The following is going to outline all of the steps to setup auto login using several different methods. This can be useful for machines that are setup as a kiosk or in environments where there is only one user using the machine. Auto Login is idea for situations where you are operating in a secure environment, or where you are testing endless reboots and want auto login to get you to the desktop of the user faster and automagically!
Method 1: Using Autologon software
Microsoft has release a free application called Autologon that you can download to get Auto Login setup on the computer in just a couple of clicks. No installation is necessary as this tool is portable.
Download this tool from here and unzip the zipped folder. You should find a file called Autologon.exe. Double-click on it to open it. The username and domain fields should be filled in automatically.
You need to enter the password of your user account and click the Enable button.
Method 2: Using Registry Editor to enable Auto Login
NOTE: The steps below are to modify the registry of your system, if you are not comfortable making these changes or are afraid that you might not get the steps done correctly then you shouldn’t follow the steps below. These steps are provided to you with NO WARRANTY, I cannot be held responsible for any damage that might come from the changes suggested below.
Preparing for the Registry Settings
Username – The name you would normally type in the logon box. It does NOT have to be an Administrator account.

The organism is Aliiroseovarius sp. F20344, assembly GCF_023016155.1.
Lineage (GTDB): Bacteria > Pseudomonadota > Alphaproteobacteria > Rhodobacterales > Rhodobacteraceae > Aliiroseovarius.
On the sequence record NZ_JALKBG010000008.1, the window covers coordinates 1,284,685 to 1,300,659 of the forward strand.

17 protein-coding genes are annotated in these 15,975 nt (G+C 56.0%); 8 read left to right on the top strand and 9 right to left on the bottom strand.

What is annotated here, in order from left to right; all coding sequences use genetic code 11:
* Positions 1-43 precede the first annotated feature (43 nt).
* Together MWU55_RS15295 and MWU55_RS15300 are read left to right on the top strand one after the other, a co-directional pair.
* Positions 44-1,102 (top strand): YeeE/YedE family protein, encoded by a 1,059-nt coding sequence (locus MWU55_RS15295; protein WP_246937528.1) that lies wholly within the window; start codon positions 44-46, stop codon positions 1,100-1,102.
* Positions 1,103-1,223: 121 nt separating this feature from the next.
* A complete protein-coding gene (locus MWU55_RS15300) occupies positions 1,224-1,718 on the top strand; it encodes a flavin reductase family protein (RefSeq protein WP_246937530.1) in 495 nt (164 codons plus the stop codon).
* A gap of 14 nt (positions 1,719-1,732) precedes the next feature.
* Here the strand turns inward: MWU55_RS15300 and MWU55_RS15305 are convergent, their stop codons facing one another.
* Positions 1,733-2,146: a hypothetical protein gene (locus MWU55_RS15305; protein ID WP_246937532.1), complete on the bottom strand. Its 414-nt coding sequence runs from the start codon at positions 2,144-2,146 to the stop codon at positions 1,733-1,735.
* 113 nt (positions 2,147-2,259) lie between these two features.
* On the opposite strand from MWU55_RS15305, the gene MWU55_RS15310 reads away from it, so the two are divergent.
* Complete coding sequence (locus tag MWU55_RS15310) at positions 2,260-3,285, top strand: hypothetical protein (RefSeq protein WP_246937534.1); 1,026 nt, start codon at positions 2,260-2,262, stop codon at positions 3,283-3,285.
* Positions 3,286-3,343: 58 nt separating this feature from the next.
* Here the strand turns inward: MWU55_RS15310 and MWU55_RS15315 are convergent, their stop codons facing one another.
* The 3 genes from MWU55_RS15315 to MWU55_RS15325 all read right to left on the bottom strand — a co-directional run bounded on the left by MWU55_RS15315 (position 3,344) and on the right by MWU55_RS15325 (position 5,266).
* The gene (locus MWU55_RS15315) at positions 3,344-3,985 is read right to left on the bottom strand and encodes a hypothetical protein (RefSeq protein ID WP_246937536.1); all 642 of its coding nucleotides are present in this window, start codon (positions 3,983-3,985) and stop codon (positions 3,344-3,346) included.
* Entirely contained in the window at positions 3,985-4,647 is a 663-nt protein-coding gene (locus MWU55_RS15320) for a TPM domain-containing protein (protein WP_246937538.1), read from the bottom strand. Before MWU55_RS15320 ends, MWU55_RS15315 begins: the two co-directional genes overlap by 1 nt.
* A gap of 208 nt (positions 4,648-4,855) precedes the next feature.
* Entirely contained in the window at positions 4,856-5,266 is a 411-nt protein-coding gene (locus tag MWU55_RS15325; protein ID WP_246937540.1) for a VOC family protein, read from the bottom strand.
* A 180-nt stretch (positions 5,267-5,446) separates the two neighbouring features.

Password – OK this is the problem, you are going to expose the password in plain text, at least to the depths of the registry.
DefaultDomainName – If the computer is joined to a domain then you will need to make an entry for this.
Instructions to Configure Auto Login with Regedit
Open Registry Editor on your computer. Press Win + R, type regedit and hit the Enter button
Navigate to this path: HKLM\Software\Microsoft\Windows NT\CurrentVersion\winlogon HKLM = HKEY_Local_Machine
Create a new String Value in the Winlogon key Right-click in the right pane, New > REG_SZ (String Value), name it DefaultUserName Set the string value to the password of the user account, for example “Pa$$w0rd” (this is case sensitive). DefaultPassword = “Pa$$w0rd”
If the DefaultUserName value does not exist, then right-click in the right pane, New > REG_SZ, name it, DefaultUserName Set the string value to the required UserName, for example SomeUser or Administrator (this is not case sensitive). DefaultUserName = “SomeUser”
Optional Item: If your Windows machine has joined a domain, then create a String Value called DefaultDomainName Right-click in the right pane, New > REG_SZ, name it DefaultDomainName Set the string value to the domain that the computer is a member of, for example “domain.lan” (this is not case sensitive). Is this computer joined to a domain but you need it to login to a local account, then enter the name of the computer instead of the domain name Set: DefaultDomainName = “domain.lan” to login to a domain account otherwise enter the computer name
Here is a summary of the 4 registry REG_SZ values to enable Auto Logon
AutoAdminLogon = “1” Enabled (Zero would mean turn off) DefaultUserName = “SomeUser” (Your logon username) DefaultPassword = “Pa$$w0rd” (Remember this or change) DefaultDomainName = “domain.lan” (if the account used for login is a domain account otherwise enter the computer name)
Disable Auto Logon in Registry
It’s easy to disable the auto login with regedit; you just need to find, then change AutoAdminLogon from 1 to zero. You can leave the other settings, especially if you change your mind later!
Aaron has an AS in Network Technology and a BS in Information Technology - Security. He has been active in the Information Technology field for almost 20 years and is always learning. He likes to tinker with devices and his home network experimenting and solving problems!